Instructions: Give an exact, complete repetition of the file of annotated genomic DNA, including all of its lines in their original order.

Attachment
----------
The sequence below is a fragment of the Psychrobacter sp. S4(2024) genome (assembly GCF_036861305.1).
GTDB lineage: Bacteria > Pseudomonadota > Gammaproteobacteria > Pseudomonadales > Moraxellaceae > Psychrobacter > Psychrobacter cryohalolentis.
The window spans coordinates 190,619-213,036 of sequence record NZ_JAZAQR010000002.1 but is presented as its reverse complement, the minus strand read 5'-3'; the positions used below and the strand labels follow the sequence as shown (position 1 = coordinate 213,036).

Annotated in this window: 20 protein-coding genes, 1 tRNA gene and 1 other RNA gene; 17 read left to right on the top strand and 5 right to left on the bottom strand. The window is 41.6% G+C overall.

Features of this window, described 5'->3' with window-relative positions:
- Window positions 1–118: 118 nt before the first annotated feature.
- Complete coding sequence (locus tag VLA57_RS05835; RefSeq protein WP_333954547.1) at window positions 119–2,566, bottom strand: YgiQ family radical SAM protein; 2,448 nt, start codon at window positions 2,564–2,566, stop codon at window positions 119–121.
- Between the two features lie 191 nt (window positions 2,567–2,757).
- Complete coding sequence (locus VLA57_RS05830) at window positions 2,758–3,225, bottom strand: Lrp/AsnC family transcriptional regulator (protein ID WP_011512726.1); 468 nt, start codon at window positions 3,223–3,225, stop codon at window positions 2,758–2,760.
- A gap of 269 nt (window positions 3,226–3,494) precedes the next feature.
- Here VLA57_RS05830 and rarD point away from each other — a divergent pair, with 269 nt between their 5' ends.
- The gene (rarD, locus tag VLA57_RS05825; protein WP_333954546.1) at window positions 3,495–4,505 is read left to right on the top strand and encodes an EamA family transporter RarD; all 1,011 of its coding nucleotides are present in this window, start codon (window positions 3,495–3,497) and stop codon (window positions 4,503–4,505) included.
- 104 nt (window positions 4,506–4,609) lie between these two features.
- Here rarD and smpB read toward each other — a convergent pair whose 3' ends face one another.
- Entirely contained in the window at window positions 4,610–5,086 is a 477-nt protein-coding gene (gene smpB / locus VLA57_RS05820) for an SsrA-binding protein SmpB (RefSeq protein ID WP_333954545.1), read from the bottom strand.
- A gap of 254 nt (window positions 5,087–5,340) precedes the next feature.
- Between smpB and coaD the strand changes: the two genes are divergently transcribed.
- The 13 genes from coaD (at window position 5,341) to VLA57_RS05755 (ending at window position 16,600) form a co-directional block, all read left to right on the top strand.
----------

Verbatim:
The sequence below is a fragment of the Psychrobacter sp. S4(2024) genome (assembly GCF_036861305.1).
GTDB lineage: Bacteria > Pseudomonadota > Gammaproteobacteria > Pseudomonadales > Moraxellaceae > Psychrobacter > Psychrobacter cryohalolentis.
The window spans coordinates 190,619-213,036 of sequence record NZ_JAZAQR010000002.1 but is presented as its reverse complement, the minus strand read 5'-3'; the positions used below and the strand labels follow the sequence as shown (position 1 = coordinate 213,036).

Annotated in this window: 20 protein-coding genes, 1 tRNA gene and 1 other RNA gene; 17 read left to right on the top strand and 5 right to left on the bottom strand. The window is 41.6% G+C overall.

Features of this window, described 5'->3' with window-relative positions:
- Window positions 1–118: 118 nt before the first annotated feature.
- Complete coding sequence (locus tag VLA57_RS05835; RefSeq protein WP_333954547.1) at window positions 119–2,566, bottom strand: YgiQ family radical SAM protein; 2,448 nt, start codon at window positions 2,564–2,566, stop codon at window positions 119–121.
- Between the two features lie 191 nt (window positions 2,567–2,757).
- Complete coding sequence (locus VLA57_RS05830) at window positions 2,758–3,225, bottom strand: Lrp/AsnC family transcriptional regulator (protein ID WP_011512726.1); 468 nt, start codon at window positions 3,223–3,225, stop codon at window positions 2,758–2,760.
- A gap of 269 nt (window positions 3,226–3,494) precedes the next feature.
- Here VLA57_RS05830 and rarD point away from each other — a divergent pair, with 269 nt between their 5' ends.
- The gene (rarD, locus tag VLA57_RS05825; protein WP_333954546.1) at window positions 3,495–4,505 is read left to right on the top strand and encodes an EamA family transporter RarD; all 1,011 of its coding nucleotides are present in this window, start codon (window positions 3,495–3,497) and stop codon (window positions 4,503–4,505) included.
- 104 nt (window positions 4,506–4,609) lie between these two features.
- Here rarD and smpB read toward each other — a convergent pair whose 3' ends face one another.
- Entirely contained in the window at window positions 4,610–5,086 is a 477-nt protein-coding gene (gene smpB / locus VLA57_RS05820) for an SsrA-binding protein SmpB (RefSeq protein ID WP_333954545.1), read from the bottom strand.
- A gap of 254 nt (window positions 5,087–5,340) precedes the next feature.
- Between smpB and coaD the strand changes: the two genes are divergently transcribed.
- The 13 genes from coaD (at window position 5,341) to VLA57_RS05755 (ending at window position 16,600) form a co-directional block, all read left to right on the top strand.